Myelodysplastic syndrome, or MDS, encompasses a group of diseases in which the bone marrow doesn’t produce healthy blood cells as it should. About one-third of MDS patients will develop acute myeloid leukemia, or AML.
Fred Hutch is a world leader in MDS research. Our experts are developing innovative ways to detect and diagnose MDS, unraveling how MDS progresses to leukemia, and conducting clinical trials that could lead to new treatments. Our researchers pioneered bone marrow transplantation, currently the only type of treatment that can cure MDS.
MDS research at Fred Hutch encompasses every aspect of the syndrome’s biology, progression and treatment. It takes place in the laboratory, where we are cracking the secrets of how MDS starts and how it leads to leukemia. It includes our world-renowned clinical research on new methods for treating and caring for MDS patients. And it stretches through a patient’s lifespan, as we track survivors’ quality of life decades after treatment.
Fred Hutch scientists are improving blood stem cell transplantation to save the lives of more people with MDS. Blood stem cell transplantation is an updated version of bone marrow transplantation in which blood-forming stem cells may be taken from peripheral blood instead of bone marrow.
We are learning the secrets of immune genetics to find better-matched donors for each patient and developing less toxic transplantation regimens. Our researchers are also developing newer forms of transplantation that can offer a patient a good chance of success even without a fully matched donor.
All of these advances are informed by our research on the fundamental biology of blood-forming cells, the immune system and MDS itself.
We are world leaders in harnessing the immune system to attack cancer and other diseases. Fred Hutch researchers are developing radioimmunotherapies that use specialized immune proteins known as antibodies to selectively ferry radioactivity to abnormal blood cells in MDS patients, sparing normal tissues.
Fred Hutch scientists are developing better ways to diagnose MDS. They are also developing new tests for determining prognosis — the likely course of a patient’s disease. This information can help doctors choose the best treatment for each individual patient.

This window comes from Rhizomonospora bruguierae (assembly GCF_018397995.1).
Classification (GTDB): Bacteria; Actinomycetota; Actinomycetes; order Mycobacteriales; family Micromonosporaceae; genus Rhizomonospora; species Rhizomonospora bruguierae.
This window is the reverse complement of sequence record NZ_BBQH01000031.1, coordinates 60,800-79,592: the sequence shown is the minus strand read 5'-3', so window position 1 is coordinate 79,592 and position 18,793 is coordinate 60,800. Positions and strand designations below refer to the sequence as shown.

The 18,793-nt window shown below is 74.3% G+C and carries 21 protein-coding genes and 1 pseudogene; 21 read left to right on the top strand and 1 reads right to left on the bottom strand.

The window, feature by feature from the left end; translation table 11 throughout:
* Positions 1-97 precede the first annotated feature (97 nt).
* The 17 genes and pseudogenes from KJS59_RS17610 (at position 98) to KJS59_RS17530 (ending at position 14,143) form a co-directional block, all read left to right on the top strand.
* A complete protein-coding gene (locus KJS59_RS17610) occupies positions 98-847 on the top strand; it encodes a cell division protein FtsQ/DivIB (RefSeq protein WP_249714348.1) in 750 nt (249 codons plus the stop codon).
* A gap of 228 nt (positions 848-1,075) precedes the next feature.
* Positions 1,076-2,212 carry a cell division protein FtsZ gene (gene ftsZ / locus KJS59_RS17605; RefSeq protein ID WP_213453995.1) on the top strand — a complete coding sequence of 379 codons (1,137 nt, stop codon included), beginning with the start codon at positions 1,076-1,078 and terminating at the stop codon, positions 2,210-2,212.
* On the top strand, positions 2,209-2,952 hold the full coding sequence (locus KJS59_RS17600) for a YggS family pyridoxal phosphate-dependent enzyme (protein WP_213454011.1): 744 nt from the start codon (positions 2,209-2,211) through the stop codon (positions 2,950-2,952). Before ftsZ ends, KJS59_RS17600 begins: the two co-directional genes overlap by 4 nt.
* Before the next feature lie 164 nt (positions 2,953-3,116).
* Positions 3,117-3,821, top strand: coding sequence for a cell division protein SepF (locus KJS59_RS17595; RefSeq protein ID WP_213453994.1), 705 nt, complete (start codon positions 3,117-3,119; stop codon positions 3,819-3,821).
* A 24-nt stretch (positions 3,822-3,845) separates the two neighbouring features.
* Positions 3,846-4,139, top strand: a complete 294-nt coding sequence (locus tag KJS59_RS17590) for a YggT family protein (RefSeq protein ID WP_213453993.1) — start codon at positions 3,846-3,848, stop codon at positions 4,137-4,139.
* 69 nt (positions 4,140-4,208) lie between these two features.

During and after treatment for MDS, patients can experience numerous side effects that affect their physical, emotional and social well-being. Our scientists are developing supportive care for patients to protect them from treatment complications and improve their quality of life. They are also studying the long-term and late effects of MDS treatment to improve the quality of life for survivors, even years after treatment.
No other research center matches Fred Hutch’s contibutions to the field of bone marrow transplantation, which remains the only treatment that can cure MDS. Our scientists are pursuing innovative research to help more patients find matched donors, reduce the risk of transplant complications such as graft-vs.-host disease, and extend the benefits of this life saving treatment to many more diseases.
Clinical research is an essential part of the scientific process that leads to new treatments and better care. Clinical trials can also be a way for patients to get early access to new cutting-edge therapies. Our clinical research teams are running clinical studies on various kinds of myelodysplastic syndrome.
At age 21, Shalynn Flavell was feeling free and finally grown up. Then doctors found that the critical blood-forming stem cells in her bone marrow were dysfunctional. The search for a bone marrow donor was on.